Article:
A member of the Finnish military once taught me an interesting lesson. What do you want to achieve on the battlefield? In his real-world example, your preference isn't to kill because dead people can be ignored. You want to maim, because that ties up one or more other people to care for the wounded or produces distracting noise on the battlefield (screams). This plays on a basic human "weakness" (from the perspective of battle): compassion.
So, the real question is, what are the weaknesses of your monsters? Are they large or small? Are they organized or not? Will they care for their own?
Further, you want to consider the value of a particular kind of wound. A bludgeoning weapon (club, metal rod, mace, flail) disables quickly but is difficult to get a kill in a single stroke. They're very cheap and easy to manufacture. They break bones and render muscles useless.
A medieval sword (like a Great Sword or a Bastard Sword) is little more than a club with an edge to pierce armor. They took a great deal of strength to use. Axes are not much different than a sword, basically favoring attack over defence (more energy on attack, bad balance on defence).
Curved swords were generally used by cavalry as the curve gives both balance to the rider and reduces the ability to become stuck in the victim. (The Japanese Katana isn't curved for this reason. It's curved due to the tempering process.) The added inertia from the horse meant massive almost always fatal damage. You find some cultures on earth used them as ground weapons, but they are (in my experience) unweildly and only good for creating slashing wounds, which are not as debilitating as the broken bones of bludgeons.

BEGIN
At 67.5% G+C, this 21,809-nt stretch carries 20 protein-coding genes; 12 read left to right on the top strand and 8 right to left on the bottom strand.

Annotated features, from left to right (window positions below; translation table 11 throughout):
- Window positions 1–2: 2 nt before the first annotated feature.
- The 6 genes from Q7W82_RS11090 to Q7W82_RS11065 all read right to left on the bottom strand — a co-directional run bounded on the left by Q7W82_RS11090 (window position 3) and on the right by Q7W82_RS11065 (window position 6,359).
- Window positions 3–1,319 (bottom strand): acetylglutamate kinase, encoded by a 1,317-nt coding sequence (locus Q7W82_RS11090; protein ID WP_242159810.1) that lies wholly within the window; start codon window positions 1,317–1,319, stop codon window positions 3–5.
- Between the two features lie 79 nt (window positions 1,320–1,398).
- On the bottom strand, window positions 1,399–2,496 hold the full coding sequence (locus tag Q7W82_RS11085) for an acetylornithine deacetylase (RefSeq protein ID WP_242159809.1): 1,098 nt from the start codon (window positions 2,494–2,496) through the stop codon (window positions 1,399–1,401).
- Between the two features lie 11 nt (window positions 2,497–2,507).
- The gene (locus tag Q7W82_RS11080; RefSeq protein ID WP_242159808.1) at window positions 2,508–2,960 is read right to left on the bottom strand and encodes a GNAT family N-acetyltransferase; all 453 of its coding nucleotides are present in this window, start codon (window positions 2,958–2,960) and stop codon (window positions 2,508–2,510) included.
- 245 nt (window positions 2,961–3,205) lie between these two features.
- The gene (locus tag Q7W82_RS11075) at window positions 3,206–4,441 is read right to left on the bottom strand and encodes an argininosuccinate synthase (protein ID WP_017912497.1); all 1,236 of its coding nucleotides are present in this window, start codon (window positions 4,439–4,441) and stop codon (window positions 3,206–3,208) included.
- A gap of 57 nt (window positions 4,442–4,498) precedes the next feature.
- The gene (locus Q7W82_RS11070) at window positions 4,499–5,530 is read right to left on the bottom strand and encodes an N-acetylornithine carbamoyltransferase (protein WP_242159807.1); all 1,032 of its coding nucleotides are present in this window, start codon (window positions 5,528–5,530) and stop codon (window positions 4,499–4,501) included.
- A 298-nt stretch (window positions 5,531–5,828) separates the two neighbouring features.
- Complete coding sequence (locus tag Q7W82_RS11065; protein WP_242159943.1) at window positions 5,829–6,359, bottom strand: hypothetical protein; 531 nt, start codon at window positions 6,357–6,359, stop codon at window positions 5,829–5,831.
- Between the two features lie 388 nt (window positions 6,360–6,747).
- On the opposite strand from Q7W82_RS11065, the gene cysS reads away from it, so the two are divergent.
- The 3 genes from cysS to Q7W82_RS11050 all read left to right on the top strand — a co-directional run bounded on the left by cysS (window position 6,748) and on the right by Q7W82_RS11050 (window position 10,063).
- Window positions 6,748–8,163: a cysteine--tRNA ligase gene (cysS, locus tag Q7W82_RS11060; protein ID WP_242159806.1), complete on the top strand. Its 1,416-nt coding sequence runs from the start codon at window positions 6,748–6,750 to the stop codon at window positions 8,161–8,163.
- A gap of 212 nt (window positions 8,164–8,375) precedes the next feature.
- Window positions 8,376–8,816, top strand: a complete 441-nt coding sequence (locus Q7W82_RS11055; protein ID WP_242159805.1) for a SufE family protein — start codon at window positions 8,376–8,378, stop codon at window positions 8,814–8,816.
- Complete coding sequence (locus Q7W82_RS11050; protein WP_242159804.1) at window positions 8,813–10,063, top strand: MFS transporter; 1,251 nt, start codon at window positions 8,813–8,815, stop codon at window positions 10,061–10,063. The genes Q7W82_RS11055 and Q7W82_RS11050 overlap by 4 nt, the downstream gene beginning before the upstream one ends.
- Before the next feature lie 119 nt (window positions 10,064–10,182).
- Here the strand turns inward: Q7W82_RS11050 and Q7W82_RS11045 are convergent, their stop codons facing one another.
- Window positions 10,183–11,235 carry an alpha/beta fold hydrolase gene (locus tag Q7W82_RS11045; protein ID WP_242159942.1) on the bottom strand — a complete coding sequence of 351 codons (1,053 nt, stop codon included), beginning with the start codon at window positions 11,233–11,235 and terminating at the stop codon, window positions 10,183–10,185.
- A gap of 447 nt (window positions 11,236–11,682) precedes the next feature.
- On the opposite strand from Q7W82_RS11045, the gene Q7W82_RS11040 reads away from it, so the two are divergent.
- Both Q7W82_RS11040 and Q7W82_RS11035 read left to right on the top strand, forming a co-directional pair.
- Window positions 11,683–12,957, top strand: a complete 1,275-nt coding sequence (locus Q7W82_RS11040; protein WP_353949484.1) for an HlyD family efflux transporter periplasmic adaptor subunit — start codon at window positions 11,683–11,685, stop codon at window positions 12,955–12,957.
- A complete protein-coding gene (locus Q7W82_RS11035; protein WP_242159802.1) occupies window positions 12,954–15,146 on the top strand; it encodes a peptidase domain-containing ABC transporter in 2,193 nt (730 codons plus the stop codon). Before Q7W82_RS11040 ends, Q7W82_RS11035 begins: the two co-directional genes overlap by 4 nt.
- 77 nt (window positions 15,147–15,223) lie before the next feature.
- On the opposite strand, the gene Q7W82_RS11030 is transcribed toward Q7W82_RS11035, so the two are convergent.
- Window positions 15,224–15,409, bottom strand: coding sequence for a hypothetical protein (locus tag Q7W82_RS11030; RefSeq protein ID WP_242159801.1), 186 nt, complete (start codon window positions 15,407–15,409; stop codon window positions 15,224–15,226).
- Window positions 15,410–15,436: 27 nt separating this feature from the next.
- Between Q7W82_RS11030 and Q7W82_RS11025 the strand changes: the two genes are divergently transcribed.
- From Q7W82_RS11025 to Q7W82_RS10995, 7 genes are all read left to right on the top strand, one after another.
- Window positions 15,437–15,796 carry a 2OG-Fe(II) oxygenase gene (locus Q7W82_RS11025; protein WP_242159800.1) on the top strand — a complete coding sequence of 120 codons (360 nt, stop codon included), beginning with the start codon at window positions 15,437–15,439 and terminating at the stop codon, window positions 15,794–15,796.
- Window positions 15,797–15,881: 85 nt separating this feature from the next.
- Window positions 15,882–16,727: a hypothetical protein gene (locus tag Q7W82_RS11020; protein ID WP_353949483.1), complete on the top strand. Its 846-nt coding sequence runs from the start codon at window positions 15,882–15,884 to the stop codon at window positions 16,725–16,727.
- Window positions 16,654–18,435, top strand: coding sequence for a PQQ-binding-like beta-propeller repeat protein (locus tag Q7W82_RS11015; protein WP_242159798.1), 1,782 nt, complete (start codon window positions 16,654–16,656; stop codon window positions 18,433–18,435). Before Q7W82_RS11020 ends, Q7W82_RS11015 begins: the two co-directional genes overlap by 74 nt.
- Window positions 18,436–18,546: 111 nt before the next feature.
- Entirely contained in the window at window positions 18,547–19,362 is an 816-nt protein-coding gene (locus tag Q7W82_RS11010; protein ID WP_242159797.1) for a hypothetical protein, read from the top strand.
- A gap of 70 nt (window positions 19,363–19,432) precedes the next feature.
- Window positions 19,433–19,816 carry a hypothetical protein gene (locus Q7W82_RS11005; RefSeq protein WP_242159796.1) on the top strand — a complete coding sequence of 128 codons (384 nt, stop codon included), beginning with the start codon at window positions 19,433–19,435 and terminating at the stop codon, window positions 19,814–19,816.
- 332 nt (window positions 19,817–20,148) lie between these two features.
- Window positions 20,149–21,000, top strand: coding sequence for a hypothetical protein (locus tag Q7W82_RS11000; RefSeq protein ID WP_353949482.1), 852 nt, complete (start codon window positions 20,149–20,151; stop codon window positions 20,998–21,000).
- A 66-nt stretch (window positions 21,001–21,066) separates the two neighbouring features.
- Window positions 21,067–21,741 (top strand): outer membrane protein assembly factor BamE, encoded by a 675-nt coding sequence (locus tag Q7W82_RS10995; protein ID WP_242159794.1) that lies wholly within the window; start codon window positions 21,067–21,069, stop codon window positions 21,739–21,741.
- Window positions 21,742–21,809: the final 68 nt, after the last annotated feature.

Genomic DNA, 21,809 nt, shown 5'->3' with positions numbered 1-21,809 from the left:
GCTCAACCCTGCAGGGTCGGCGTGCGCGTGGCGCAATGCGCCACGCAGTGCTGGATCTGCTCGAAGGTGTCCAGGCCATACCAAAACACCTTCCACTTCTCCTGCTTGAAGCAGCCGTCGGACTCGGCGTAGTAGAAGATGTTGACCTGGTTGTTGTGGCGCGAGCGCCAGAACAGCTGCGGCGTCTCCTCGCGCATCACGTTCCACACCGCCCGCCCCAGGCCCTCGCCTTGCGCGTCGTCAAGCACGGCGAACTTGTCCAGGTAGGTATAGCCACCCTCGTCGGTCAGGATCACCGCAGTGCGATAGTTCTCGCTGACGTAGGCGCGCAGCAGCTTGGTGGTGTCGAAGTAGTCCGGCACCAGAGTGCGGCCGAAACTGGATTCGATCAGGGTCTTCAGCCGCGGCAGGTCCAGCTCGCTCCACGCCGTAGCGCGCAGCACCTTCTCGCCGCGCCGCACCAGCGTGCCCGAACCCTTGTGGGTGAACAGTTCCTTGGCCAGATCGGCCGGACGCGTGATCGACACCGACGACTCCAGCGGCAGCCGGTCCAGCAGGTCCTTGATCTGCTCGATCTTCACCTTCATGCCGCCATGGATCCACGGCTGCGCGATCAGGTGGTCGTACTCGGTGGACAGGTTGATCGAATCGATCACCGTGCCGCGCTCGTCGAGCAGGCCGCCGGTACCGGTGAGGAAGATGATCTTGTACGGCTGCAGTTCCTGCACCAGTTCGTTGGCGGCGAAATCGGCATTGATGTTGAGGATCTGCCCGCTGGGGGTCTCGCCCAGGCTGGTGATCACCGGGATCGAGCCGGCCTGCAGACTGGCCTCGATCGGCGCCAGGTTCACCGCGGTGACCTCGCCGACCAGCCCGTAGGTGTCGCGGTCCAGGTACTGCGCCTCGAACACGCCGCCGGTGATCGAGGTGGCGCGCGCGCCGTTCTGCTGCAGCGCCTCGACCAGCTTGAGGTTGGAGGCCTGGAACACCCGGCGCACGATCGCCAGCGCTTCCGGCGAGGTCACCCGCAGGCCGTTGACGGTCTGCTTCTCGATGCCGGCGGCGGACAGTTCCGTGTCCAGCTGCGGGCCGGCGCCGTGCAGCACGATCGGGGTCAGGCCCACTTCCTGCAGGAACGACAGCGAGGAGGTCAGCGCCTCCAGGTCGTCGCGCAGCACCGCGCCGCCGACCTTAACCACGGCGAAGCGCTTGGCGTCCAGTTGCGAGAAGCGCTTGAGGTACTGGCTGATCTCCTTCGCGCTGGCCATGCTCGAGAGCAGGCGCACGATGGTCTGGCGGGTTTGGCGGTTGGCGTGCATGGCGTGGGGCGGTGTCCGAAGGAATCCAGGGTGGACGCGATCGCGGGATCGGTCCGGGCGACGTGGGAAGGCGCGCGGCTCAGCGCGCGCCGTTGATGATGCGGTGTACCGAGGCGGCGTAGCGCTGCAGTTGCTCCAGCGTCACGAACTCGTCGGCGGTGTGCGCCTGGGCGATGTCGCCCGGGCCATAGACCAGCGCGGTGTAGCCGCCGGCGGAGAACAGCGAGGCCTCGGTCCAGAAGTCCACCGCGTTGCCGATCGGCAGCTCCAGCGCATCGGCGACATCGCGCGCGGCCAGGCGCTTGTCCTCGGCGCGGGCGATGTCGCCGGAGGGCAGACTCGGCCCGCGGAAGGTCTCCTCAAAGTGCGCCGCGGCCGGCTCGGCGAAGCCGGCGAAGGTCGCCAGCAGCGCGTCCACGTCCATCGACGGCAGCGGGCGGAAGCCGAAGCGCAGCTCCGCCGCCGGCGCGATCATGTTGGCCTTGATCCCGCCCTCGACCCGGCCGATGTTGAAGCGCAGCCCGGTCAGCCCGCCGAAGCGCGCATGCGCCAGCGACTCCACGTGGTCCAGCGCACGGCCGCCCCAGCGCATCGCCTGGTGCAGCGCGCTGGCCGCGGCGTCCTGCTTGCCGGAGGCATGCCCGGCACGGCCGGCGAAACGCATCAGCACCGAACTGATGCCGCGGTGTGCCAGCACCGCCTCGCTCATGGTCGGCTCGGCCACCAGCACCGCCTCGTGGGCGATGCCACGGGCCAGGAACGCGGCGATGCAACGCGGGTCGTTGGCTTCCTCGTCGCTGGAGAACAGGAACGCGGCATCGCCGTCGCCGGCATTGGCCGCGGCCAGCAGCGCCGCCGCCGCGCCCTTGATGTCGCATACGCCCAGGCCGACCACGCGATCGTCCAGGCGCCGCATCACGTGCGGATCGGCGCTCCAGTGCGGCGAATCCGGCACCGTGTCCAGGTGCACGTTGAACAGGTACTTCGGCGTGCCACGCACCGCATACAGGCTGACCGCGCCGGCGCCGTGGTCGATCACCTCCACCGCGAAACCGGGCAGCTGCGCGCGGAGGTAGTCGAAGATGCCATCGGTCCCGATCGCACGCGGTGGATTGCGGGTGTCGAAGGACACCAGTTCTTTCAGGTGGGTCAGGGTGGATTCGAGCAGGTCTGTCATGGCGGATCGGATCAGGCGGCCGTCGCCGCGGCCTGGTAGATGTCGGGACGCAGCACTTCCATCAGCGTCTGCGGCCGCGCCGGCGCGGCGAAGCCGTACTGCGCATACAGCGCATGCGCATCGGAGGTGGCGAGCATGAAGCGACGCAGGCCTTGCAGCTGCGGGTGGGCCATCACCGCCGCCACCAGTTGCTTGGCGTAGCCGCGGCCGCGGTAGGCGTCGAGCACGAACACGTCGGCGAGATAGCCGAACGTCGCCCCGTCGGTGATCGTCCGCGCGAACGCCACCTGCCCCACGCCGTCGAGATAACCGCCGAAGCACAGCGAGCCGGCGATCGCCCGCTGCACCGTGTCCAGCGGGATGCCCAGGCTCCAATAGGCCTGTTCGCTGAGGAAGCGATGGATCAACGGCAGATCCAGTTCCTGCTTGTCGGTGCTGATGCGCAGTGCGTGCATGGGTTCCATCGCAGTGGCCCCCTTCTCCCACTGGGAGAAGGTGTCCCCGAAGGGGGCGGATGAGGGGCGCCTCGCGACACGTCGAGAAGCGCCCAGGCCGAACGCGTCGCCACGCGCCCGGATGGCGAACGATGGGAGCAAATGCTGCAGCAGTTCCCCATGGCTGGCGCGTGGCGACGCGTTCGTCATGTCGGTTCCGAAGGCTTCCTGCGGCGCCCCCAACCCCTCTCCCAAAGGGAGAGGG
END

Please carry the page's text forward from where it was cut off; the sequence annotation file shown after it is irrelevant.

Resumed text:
Renaissance weapons like rapiers and foils were piercing weapons, not slashing weapons. As armor became less and less valuable (principally due to improved ranged weapons), agility became more valuable than strength. But you must hit a vital organ quickly to disable your opponent. They're not that great at maiming.
Spears and Pikes are good for charging oponents, but they're often use-once-then-draw-your-sword weapons as they either (a) leave your posession or (b) break upon impact with the victim.
Finally, what are the manufacturing capabilities of your people? Bludgeoning weapons are, as mentioned, cheap and easy. spears and pikes are also easy. Rapiers and foils that don't bend quickly on use are more complicated.
So, what are the goals, weaknesses, and resources? Is it easier and cheaper to maim the attacking horde, killing them latter, or must you kill first and ask questions later? Can you manufacture elegant weaponry, or are you forced to use more basic, brutal methods? Are your monster's bones easy to break, or would cutting muscle be a better maiming solution? Is precision needed to gain a killing stroke, or can you disable easily with blunt force?
I apologize for answering your question with more questions!